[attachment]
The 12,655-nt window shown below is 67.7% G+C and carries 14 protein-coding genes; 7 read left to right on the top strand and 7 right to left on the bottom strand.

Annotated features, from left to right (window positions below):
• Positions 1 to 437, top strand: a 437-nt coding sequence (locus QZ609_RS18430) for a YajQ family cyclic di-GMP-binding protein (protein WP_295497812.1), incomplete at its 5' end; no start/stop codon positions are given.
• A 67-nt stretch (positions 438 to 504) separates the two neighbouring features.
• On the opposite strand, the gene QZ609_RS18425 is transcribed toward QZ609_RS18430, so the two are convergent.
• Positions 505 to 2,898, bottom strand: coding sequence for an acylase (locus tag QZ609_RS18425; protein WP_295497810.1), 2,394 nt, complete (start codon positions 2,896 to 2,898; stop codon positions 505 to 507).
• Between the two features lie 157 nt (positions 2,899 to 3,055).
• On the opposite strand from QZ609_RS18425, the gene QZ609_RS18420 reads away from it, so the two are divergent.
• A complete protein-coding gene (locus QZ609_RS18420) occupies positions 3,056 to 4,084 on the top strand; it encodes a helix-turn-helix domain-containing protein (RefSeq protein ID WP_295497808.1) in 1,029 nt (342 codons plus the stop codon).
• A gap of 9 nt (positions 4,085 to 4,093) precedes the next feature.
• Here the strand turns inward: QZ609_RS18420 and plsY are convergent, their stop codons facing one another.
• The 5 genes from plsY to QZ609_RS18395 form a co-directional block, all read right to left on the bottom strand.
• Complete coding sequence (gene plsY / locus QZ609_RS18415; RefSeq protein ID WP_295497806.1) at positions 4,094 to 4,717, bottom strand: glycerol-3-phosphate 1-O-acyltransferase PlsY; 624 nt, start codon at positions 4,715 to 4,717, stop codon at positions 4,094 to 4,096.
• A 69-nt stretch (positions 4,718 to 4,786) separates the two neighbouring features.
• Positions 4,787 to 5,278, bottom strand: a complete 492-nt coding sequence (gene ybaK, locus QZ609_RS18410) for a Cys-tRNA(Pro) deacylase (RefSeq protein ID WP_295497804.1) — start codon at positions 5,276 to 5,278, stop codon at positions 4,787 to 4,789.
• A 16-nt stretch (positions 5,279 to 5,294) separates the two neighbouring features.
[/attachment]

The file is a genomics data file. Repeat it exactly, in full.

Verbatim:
The 12,655-nt window shown below is 67.7% G+C and carries 14 protein-coding genes; 7 read left to right on the top strand and 7 right to left on the bottom strand.

Annotated features, from left to right (window positions below):
• Positions 1 to 437, top strand: a 437-nt coding sequence (locus QZ609_RS18430) for a YajQ family cyclic di-GMP-binding protein (protein WP_295497812.1), incomplete at its 5' end; no start/stop codon positions are given.
• A 67-nt stretch (positions 438 to 504) separates the two neighbouring features.
• On the opposite strand, the gene QZ609_RS18425 is transcribed toward QZ609_RS18430, so the two are convergent.
• Positions 505 to 2,898, bottom strand: coding sequence for an acylase (locus tag QZ609_RS18425; protein WP_295497810.1), 2,394 nt, complete (start codon positions 2,896 to 2,898; stop codon positions 505 to 507).
• Between the two features lie 157 nt (positions 2,899 to 3,055).
• On the opposite strand from QZ609_RS18425, the gene QZ609_RS18420 reads away from it, so the two are divergent.
• A complete protein-coding gene (locus QZ609_RS18420) occupies positions 3,056 to 4,084 on the top strand; it encodes a helix-turn-helix domain-containing protein (RefSeq protein ID WP_295497808.1) in 1,029 nt (342 codons plus the stop codon).
• A gap of 9 nt (positions 4,085 to 4,093) precedes the next feature.
• Here the strand turns inward: QZ609_RS18420 and plsY are convergent, their stop codons facing one another.
• The 5 genes from plsY to QZ609_RS18395 form a co-directional block, all read right to left on the bottom strand.
• Complete coding sequence (gene plsY / locus QZ609_RS18415; RefSeq protein ID WP_295497806.1) at positions 4,094 to 4,717, bottom strand: glycerol-3-phosphate 1-O-acyltransferase PlsY; 624 nt, start codon at positions 4,715 to 4,717, stop codon at positions 4,094 to 4,096.
• A 69-nt stretch (positions 4,718 to 4,786) separates the two neighbouring features.
• Positions 4,787 to 5,278, bottom strand: a complete 492-nt coding sequence (gene ybaK, locus QZ609_RS18410) for a Cys-tRNA(Pro) deacylase (RefSeq protein ID WP_295497804.1) — start codon at positions 5,276 to 5,278, stop codon at positions 4,787 to 4,789.
• A 16-nt stretch (positions 5,279 to 5,294) separates the two neighbouring features.